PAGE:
AWI and Wildlife Preserves, Inc., filed suit against the National Park Service and the superintendent of Fire Island National Seashore (FINS) on November 29 over a wildlife management plan that calls for killing many of the seashore’s white-tailed deer. The NPS is proposing to fence a section of FINS to exclude deer and then reduce their population through sharpshooting, capture and euthanasia, and public hunting. The fenced area includes land Wildlife Preserves once owned. Two deeds, in 1955 and 1966, transferred the "WP Tracts" first to another organization and then to the NPS.
A major issue with the NPS deer-killing management plan, however, is that the deeds came with a clear stipulation that the land must be maintained as a wildlife sanctuary. As stated in the 1966 deed, the WP Tracts were to be kept “in their natural state and operated solely as a sanctuary and preserve for the maintenance of wild life, and its natural habitat, undisturbed by hunting, trapping, fishing or any other activities that might adversely affect the environment or the flora or fauna of said premises.”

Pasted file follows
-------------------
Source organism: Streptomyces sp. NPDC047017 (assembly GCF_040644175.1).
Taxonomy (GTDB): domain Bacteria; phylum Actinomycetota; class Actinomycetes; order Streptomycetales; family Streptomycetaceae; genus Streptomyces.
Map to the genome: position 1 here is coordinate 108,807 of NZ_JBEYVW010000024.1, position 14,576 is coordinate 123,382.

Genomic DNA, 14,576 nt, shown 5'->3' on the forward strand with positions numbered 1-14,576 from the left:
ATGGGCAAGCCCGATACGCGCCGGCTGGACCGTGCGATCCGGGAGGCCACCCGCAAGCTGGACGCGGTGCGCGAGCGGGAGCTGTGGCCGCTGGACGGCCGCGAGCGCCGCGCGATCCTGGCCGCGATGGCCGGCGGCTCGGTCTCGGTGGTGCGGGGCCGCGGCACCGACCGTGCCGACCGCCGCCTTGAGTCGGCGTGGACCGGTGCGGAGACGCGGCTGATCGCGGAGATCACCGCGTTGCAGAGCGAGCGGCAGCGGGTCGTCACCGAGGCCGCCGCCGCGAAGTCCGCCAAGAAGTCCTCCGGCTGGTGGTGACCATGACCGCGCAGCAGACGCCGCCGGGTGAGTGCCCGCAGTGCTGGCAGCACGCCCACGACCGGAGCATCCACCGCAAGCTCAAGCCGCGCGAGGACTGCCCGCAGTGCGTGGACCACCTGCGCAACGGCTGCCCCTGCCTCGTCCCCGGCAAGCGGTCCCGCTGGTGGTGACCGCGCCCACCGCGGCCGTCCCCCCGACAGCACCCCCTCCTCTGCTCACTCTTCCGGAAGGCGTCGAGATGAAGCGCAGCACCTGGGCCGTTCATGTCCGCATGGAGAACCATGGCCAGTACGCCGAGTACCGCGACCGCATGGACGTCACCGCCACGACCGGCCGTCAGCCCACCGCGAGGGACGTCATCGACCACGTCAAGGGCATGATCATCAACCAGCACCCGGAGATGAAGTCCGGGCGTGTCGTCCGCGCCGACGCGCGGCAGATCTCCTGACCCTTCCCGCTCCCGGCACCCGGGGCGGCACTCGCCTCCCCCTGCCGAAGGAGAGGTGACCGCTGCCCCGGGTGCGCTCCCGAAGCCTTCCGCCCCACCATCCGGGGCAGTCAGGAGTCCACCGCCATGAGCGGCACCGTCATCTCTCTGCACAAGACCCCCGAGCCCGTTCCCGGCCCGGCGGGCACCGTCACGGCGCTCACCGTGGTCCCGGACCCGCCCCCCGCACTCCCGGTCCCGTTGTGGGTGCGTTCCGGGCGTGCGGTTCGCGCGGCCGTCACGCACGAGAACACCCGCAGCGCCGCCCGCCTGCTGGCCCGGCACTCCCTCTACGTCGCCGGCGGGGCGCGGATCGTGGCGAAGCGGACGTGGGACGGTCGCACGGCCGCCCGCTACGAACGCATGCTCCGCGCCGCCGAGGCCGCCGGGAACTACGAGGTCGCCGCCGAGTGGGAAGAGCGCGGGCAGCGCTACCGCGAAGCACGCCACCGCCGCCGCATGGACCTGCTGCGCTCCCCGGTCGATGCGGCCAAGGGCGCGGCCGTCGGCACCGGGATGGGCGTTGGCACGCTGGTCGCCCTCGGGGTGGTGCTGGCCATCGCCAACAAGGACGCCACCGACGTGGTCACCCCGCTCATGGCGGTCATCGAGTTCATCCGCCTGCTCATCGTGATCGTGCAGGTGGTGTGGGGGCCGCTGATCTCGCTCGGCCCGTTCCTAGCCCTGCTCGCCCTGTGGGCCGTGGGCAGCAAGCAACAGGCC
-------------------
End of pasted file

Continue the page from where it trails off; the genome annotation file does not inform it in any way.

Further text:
The deed restrictions aren’t the only obstacles for the NPS plan. The deer cull also runs afoul of federal laws, including the National Environmental Policy Act (NEPA). Under NEPA, governmental agencies are required to take a “hard look” at the environmental impacts of any major federal action and consider reasonable and feasible alternatives.
The NPS obviously hasn’t looked very hard—else it wouldn’t have turned a blind eye to immunocontraception, a form of birth control that has proven effective in regulating the populations of many wild species—including deer. In fact, NPS, we invite you to turn to page 20 of this issue, where we discuss some of the latest, intriguing developments in immunocontraception use. Certainly, an alternative that employs humane birth control is both feasible and vastly more reasonable than mass animal slaughter within a wildlife sanctuary.